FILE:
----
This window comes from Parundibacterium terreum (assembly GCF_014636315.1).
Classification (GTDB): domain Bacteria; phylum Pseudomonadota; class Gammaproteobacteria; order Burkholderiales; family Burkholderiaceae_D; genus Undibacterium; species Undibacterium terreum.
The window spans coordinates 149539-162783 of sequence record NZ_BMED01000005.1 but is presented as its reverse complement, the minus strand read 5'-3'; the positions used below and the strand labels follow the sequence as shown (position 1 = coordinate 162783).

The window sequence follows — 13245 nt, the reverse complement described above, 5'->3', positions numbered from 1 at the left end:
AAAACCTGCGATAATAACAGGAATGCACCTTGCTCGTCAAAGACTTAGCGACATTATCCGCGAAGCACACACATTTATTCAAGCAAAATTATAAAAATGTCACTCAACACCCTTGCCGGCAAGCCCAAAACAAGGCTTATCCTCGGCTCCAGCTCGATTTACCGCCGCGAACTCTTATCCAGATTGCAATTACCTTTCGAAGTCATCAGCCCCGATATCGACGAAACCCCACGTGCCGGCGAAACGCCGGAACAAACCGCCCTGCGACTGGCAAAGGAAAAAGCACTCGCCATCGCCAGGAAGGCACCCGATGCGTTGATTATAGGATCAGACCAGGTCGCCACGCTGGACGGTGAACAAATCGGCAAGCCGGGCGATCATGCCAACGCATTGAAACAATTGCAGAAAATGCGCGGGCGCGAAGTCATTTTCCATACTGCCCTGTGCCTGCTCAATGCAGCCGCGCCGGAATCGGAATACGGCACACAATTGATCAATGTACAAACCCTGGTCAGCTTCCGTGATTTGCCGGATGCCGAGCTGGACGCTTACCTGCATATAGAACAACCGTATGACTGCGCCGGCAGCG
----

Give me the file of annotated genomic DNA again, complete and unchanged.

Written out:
This window comes from Parundibacterium terreum (assembly GCF_014636315.1).
Classification (GTDB): domain Bacteria; phylum Pseudomonadota; class Gammaproteobacteria; order Burkholderiales; family Burkholderiaceae_D; genus Undibacterium; species Undibacterium terreum.
The window spans coordinates 149539-162783 of sequence record NZ_BMED01000005.1 but is presented as its reverse complement, the minus strand read 5'-3'; the positions used below and the strand labels follow the sequence as shown (position 1 = coordinate 162783).

The window sequence follows — 13245 nt, the reverse complement described above, 5'->3', positions numbered from 1 at the left end:
AAAACCTGCGATAATAACAGGAATGCACCTTGCTCGTCAAAGACTTAGCGACATTATCCGCGAAGCACACACATTTATTCAAGCAAAATTATAAAAATGTCACTCAACACCCTTGCCGGCAAGCCCAAAACAAGGCTTATCCTCGGCTCCAGCTCGATTTACCGCCGCGAACTCTTATCCAGATTGCAATTACCTTTCGAAGTCATCAGCCCCGATATCGACGAAACCCCACGTGCCGGCGAAACGCCGGAACAAACCGCCCTGCGACTGGCAAAGGAAAAAGCACTCGCCATCGCCAGGAAGGCACCCGATGCGTTGATTATAGGATCAGACCAGGTCGCCACGCTGGACGGTGAACAAATCGGCAAGCCGGGCGATCATGCCAACGCATTGAAACAATTGCAGAAAATGCGCGGGCGCGAAGTCATTTTCCATACTGCCCTGTGCCTGCTCAATGCAGCCGCGCCGGAATCGGAATACGGCACACAATTGATCAATGTACAAACCCTGGTCAGCTTCCGTGATTTGCCGGATGCCGAGCTGGACGCTTACCTGCATATAGAACAACCGTATGACTGCGCCGGCAGCG